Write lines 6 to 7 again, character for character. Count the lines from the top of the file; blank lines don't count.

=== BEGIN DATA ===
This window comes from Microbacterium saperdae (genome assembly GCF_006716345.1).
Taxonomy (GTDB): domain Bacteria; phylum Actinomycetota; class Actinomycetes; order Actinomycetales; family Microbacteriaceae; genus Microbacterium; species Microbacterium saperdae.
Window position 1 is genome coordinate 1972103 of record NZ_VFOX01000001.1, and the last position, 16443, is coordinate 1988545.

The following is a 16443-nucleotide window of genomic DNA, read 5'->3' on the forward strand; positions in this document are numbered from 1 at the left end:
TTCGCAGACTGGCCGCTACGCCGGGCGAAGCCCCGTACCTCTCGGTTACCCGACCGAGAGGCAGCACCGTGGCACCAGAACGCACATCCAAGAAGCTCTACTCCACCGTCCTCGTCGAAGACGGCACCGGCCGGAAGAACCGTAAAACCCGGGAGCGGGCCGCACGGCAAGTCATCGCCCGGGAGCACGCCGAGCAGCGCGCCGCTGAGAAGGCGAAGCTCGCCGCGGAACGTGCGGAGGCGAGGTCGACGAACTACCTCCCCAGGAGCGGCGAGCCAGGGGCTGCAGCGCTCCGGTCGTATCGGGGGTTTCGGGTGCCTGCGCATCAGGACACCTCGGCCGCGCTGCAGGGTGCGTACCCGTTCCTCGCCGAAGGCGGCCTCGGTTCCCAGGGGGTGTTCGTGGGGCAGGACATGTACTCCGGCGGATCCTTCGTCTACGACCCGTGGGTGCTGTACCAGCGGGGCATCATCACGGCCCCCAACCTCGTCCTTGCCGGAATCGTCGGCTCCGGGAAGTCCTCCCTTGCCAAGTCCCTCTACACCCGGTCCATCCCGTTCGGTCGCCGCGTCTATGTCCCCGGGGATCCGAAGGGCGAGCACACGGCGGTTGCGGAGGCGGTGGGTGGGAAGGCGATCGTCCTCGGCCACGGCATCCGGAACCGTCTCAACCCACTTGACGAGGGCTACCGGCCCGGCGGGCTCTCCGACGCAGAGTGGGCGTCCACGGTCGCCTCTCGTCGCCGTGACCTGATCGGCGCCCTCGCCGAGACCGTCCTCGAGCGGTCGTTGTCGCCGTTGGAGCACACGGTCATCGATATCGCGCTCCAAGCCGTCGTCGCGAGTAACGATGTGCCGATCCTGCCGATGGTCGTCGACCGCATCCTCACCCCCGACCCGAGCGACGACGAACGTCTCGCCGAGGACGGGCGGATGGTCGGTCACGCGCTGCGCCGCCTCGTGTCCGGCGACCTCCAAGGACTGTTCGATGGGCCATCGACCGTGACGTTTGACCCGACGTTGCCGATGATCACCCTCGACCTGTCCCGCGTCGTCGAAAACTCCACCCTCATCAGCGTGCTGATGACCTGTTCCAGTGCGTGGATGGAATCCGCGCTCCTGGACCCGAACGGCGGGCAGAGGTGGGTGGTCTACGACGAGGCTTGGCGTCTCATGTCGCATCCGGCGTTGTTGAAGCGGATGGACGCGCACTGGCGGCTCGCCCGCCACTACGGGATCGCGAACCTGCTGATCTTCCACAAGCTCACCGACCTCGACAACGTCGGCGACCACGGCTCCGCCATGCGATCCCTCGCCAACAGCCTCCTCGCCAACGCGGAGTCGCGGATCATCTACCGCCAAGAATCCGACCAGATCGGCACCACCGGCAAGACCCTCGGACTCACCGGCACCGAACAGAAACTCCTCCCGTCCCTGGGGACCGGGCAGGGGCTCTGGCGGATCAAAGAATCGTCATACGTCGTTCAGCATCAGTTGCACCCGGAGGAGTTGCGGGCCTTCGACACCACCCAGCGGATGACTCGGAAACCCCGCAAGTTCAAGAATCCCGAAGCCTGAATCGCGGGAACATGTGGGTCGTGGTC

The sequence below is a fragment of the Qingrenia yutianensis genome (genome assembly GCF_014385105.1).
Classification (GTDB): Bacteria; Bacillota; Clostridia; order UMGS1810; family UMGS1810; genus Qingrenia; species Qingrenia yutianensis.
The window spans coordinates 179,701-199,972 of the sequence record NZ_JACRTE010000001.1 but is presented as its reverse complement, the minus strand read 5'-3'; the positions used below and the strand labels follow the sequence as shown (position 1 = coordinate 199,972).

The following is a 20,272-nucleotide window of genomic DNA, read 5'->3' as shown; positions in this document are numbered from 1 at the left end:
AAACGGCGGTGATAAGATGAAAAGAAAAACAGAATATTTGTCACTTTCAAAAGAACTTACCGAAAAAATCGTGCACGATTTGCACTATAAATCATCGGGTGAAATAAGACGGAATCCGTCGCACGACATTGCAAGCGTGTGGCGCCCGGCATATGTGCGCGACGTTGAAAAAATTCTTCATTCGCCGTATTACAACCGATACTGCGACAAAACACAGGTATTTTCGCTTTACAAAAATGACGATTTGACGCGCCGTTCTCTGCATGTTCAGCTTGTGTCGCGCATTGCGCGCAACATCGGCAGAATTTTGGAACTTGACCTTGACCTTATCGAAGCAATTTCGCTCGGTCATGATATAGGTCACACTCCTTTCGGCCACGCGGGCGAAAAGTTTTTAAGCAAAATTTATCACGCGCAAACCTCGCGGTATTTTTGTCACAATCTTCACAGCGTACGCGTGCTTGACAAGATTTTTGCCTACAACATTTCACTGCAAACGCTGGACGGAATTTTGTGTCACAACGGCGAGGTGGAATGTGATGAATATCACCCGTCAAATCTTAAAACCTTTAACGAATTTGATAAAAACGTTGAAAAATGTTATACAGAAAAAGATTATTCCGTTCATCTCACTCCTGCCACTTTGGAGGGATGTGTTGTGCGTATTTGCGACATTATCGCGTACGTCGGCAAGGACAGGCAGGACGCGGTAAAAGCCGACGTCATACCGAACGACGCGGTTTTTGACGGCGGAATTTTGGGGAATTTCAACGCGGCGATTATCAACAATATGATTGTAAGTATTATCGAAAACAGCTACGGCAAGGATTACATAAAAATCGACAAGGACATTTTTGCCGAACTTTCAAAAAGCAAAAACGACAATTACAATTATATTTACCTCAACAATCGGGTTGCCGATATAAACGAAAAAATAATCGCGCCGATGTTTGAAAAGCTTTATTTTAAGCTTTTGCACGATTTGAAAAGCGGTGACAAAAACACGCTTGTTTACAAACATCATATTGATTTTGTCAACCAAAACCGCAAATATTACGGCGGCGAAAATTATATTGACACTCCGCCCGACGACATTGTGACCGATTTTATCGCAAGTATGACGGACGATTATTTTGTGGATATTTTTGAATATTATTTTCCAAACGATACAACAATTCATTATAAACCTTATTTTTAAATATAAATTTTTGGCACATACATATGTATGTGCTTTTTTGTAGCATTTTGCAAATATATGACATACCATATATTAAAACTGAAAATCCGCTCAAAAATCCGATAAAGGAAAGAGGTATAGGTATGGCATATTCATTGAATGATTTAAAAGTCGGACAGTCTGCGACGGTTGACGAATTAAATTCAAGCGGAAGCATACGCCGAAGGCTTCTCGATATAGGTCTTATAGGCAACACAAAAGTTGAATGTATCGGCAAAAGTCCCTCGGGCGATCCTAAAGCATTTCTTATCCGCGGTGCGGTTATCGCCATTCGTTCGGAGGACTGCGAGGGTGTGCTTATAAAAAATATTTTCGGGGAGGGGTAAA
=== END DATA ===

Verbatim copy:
The sequence below is a fragment of the Qingrenia yutianensis genome (genome assembly GCF_014385105.1).
Classification (GTDB): Bacteria; Bacillota; Clostridia; order UMGS1810; family UMGS1810; genus Qingrenia; species Qingrenia yutianensis.